"For example, if the team was composed of surgery, maternity, plant services, and one of the nursing units, and their expenses added up to
18 percent of the expenses of the hospital, they were given a target of 18 percent of the $5 million in cost reductions that we hoped to achieve," COO Deich says. "What is valuable about this process is that rather than tell everyone, 'Go cut 5 percent out of your departments,' it involved a great deal of discernment regarding where we would get these dollars and how we would make these cuts based on the input we received at a departmental level."

The hospital made sure each team reflected a variety of personalities (introverts and extroverts), tenure, and total expenses by department.

Over a period of three months, team members met twice a week to identify, from their respective departments, where expense reductions could be achieved. "Each director presented his or her department's budget to the team, and was asked questions about the department's budget," Deich says. "What was valuable about these discussions was that some of these leaders had never really worked together before, and they were able to ask very open questions in a respectful manner."

Each week, the teams provided a weekly report to the senior leadership team regarding the areas they were considering for expense reduction. All cost savings ideas required approval by the senior leadership team before they could be enacted. "The director who put the dollars on the table to be cut had to have a plan for doing so, and it had to be measurable, and we had to be able to account for the savings," Deich says. "Our consultant used the term 'dark green dollars'-each item that was cut had to result in a decrease from what we were originally spending."

Some cost savings ideas were dismissed as impractical or potentially damaging to employee morale, Deich says.  "But for the most part, the ideas that surfaced through this process were really eye opening," Deich says.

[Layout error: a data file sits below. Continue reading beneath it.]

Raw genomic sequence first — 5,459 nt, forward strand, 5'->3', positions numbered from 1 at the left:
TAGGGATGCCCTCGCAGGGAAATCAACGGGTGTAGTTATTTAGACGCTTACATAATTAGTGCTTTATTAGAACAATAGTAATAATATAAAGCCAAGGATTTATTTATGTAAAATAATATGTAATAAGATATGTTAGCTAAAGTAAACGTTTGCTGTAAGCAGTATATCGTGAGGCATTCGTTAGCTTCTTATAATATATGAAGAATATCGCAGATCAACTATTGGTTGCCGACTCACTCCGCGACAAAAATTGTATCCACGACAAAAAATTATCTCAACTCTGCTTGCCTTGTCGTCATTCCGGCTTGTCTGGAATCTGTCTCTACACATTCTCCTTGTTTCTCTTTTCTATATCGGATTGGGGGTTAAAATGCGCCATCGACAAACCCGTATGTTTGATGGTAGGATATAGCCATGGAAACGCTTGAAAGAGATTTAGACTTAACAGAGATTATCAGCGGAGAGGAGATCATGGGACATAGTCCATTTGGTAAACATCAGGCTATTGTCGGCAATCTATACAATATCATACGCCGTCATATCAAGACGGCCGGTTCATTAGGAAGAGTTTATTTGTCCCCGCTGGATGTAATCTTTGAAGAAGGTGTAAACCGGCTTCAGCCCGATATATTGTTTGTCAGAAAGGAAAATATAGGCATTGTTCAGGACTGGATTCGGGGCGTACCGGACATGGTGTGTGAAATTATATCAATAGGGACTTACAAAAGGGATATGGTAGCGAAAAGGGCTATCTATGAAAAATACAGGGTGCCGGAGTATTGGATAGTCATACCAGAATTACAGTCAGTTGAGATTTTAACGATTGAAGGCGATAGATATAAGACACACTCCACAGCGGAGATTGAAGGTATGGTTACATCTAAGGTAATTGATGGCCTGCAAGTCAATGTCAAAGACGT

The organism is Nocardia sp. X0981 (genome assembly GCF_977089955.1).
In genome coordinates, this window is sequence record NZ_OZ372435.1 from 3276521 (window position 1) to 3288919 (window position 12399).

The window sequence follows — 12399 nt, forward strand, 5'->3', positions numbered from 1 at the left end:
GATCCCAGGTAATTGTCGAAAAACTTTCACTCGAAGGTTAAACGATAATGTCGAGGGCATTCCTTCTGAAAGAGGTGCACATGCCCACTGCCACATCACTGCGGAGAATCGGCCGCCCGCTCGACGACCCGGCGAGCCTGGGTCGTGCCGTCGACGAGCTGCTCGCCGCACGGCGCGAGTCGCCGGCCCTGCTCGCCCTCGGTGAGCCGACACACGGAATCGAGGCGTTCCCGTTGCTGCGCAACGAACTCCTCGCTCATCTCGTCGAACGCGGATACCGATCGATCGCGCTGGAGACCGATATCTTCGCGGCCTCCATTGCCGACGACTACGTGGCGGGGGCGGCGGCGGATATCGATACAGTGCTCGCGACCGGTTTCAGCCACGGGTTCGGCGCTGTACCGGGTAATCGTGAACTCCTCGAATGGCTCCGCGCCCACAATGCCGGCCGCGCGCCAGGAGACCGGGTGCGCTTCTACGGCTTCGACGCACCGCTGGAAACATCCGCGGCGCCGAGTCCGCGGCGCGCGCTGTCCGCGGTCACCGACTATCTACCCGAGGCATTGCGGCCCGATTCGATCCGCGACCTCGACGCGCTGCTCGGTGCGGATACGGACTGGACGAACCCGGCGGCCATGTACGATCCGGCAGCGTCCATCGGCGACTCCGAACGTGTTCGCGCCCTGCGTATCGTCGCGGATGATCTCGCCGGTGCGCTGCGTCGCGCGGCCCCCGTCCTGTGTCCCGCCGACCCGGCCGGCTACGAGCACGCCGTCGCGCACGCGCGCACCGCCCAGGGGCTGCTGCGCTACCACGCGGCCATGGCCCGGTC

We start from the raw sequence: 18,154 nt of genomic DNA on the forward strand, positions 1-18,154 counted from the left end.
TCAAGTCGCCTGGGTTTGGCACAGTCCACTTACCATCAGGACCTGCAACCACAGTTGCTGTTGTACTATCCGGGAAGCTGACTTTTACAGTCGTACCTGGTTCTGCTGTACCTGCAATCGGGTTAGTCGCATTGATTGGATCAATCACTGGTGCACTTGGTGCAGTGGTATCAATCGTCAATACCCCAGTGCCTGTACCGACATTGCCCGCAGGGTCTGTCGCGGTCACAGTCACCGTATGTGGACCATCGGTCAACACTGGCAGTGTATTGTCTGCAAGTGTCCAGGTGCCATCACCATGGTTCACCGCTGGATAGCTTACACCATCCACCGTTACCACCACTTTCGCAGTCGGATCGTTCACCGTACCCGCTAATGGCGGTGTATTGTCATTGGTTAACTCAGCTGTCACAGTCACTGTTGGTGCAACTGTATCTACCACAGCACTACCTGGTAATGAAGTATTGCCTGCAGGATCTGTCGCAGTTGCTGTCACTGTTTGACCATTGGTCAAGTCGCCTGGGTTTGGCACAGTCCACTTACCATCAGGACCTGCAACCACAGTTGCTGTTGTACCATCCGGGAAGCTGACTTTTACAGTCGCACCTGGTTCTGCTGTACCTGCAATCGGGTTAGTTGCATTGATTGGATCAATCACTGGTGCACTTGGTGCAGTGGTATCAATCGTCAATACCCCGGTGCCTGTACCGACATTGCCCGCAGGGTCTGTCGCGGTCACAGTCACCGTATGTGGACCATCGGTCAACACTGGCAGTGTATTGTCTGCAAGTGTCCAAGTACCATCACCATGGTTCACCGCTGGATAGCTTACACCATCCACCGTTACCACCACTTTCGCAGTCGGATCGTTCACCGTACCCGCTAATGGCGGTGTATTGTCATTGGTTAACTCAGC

"For example, we discovered the syringes we were purchasing for pain-controlled analgesia contained a preservative that had a long shelf life, and this preservative made the syringes very expensive," she says. "When we evaluated how frequently we turned our inventory, we realized we could buy exactly the same syringe with a different preservative-one that did not have such a long shelf life-and save $60,000 a year."Sacred Heart identified $5.7 million in cost reductions through this process, and an audit one year later revealed that $5.1 million in savings had been achieved (see the sidebar for examples of the types of cost reductions Sacred Heart achieved). The process is used throughout the organization whenever the need arises.

The cost reduction steps undertaken in 2007 have helped Sacred Heart today as the economy has changed, increasing the pressures on hospitals to reduce their expenses. For example, in late 2008, when Sacred Heart announced to staff that the organization would need to drive out another $1.4 million in expenses within a year, staff responded well. "There wasn't a lot of moaning and groaning," Deich says. "Our leadership team and our staff had the attitude of, 'Okay, this is what we need to do.'" This time, the hospital was able to reduce costs without cutting staff."I think this process has helped to develop an agility in our leadership team," she says. "Our leaders are able to proactively respond to the challenges our organization faces and develop effective action plans for improvement as a team."

Unity Health System

Nearly one year ago, Unity Health System in Rochester, N.Y., paired analysts from its finance department with small groups of clinical managers to review operating budgets for major departments and cost centers once a month. This finance/clinician team model has resulted in reduced supply expenses and a better understanding of labor needs for care delivery processes.

"Giving managers the right tools to manage their data helped to bring finance and clinicians on the same page, which has resulted in a number of positive benefits for our organization," says Jane McCormack, MSN, RN, senior director for nursing and patient care at Unity Health. "Through this collaboration, there has been mutual growth in learning from each other's area of expertise, with a common goal of capturing cost savings or enhanced revenue opportunities."